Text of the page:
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Mexico Day 10

Hola, everyone!
Wow, what a LOONNNGGG day! We went up to the village again and worked more on the mural (which is ALMOST done!!!), and then we continued painting and cleaning up the classrooms to be ready for school today. We got all the classrooms done except one, so we will paint and clean that one on Saturday (our last day at the village).

(closeup of flowers – left)

(closeup of flowers – right)
The “after” picture of the painted classroom! Refer to my last post to see the “before” pic 😛
We had a little bit of contention for the first time but it eventually blew over and we were able to get everything done that we had hoped for. One really neat thing that came up is that we decided to buy the village a nice, sturdy ladder. Currently all they have are a couple of rickety wooden poles with sketchy little strips of wood for each rung – and believe me, they are NOT safe. A fellow team member suggested leaving them with a nicer one for them to use and we bought one yesterday morning!
After we got all our work done at the village, the plan was to go down to Chamula and join in the festivities while they celebrated their Saint, San Juan. From there, we all separated into groups and walked around shopping and trying to find something to eat. However, we had a little bit of drama from that point! One group actually was surrounded by a huge circle of Mexican policemen because of confusion over a camera. One of our team members took out their camera to take a picture of someone and when asked to put the camera away (she did not actually take a picture), she immediately did without any hesitation. However, apparently, the woman-to-be-photographed found the policemen and the language barrier made for a VERY scary event!!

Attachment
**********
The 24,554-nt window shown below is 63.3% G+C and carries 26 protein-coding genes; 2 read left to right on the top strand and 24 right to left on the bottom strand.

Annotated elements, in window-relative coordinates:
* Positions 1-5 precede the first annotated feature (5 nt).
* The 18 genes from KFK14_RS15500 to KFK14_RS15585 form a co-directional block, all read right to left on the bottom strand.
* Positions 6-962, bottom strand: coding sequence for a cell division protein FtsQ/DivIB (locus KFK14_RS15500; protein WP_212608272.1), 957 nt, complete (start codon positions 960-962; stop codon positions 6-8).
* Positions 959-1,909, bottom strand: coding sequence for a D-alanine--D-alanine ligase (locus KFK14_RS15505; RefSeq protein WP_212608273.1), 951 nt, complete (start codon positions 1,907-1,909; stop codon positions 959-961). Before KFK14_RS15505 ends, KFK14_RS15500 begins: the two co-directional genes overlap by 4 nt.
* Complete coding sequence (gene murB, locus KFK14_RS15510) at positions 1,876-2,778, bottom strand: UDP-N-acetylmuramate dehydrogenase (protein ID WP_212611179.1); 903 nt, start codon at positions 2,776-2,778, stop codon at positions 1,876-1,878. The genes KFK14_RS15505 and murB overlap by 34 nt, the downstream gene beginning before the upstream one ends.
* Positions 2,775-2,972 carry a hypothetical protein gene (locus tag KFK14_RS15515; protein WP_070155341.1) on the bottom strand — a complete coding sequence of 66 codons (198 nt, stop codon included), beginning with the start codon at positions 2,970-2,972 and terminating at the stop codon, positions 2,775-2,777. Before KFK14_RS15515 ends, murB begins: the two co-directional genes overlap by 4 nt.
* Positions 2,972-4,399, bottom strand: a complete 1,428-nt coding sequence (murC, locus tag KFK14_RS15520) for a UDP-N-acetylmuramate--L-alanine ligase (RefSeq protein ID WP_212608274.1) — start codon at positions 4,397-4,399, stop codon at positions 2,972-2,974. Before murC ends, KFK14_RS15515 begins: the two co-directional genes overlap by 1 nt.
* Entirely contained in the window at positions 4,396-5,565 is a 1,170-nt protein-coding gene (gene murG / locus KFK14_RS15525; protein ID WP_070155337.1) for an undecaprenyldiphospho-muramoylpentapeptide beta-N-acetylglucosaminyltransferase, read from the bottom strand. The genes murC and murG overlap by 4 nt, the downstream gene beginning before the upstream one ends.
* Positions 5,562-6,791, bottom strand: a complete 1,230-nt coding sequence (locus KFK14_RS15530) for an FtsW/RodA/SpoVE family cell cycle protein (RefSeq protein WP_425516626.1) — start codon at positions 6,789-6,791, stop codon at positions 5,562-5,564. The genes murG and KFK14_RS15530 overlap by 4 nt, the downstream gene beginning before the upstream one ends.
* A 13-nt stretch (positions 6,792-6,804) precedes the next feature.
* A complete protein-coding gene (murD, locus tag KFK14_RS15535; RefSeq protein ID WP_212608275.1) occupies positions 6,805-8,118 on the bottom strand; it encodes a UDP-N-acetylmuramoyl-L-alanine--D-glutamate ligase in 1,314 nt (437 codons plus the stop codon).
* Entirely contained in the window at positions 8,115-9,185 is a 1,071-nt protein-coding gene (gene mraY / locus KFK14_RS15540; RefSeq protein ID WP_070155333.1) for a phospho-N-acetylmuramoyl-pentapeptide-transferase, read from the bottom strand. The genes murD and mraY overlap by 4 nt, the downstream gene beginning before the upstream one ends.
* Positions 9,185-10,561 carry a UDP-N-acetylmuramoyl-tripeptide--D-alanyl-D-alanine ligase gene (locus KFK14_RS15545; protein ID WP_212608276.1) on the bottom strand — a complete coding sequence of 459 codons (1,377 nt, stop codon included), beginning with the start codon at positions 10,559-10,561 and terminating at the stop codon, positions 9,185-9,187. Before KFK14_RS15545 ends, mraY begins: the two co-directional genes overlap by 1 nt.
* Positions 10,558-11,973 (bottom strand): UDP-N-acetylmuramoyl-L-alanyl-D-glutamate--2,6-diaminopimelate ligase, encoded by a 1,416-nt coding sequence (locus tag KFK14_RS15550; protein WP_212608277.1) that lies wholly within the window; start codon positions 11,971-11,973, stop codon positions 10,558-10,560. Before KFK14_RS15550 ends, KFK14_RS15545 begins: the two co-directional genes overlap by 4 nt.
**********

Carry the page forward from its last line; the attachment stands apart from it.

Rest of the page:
I was not there for that, however, a few of us had our own scary drama. Upon arriving in Chamula, four of us decided we did not want to stay for the full time, so we found Paul and made sure it would be alright for us to take a cab down to San Cristobal. We were all SUPER hungry but did not really trust much of the food at the street vendors in Chamula and we all felt a little uncomfortable being there, as the fiesta was a little too sketchy for us.. Anyway, we ended up finally finding a “cab.” These taxis coming from Chamula to San Cristobal Central were like 15-passenger vans.. And there were at least 20 people squeezed into it. At LEAST! We dropped off a couple people along the way but as we rolled to the end of the road (which the man told us would be in San Cristobal Central), we had no idea where we were. He then told us the main square was about three blocks one direction, so we started walking! After about eight blocks of unfamiliar territory, we again asked someone who then led us to a DIFFERENT “main square”, however we eventually found our way to the pedestrian street and market we had previously shopped at. After that, we found the yummy restaurant we ate at while watching the World Cup and ate delicious tacos.. Which have never tasted so good! Thankfully, the taxi bringing us from downtown to La Alborrada knew exactly where he was going.. I do NOT think I could have taken anymore adventures!
What a crazy day.
Well, we are headed to the village again!
Hasta luego!

Youthlinc

Youthlinc is a Utah-based 501c-3 nonprofit dedicated to creating lifetime humanitarians through local and international service. Learn more about our programs by visiting our website: www.youthlinc.org.

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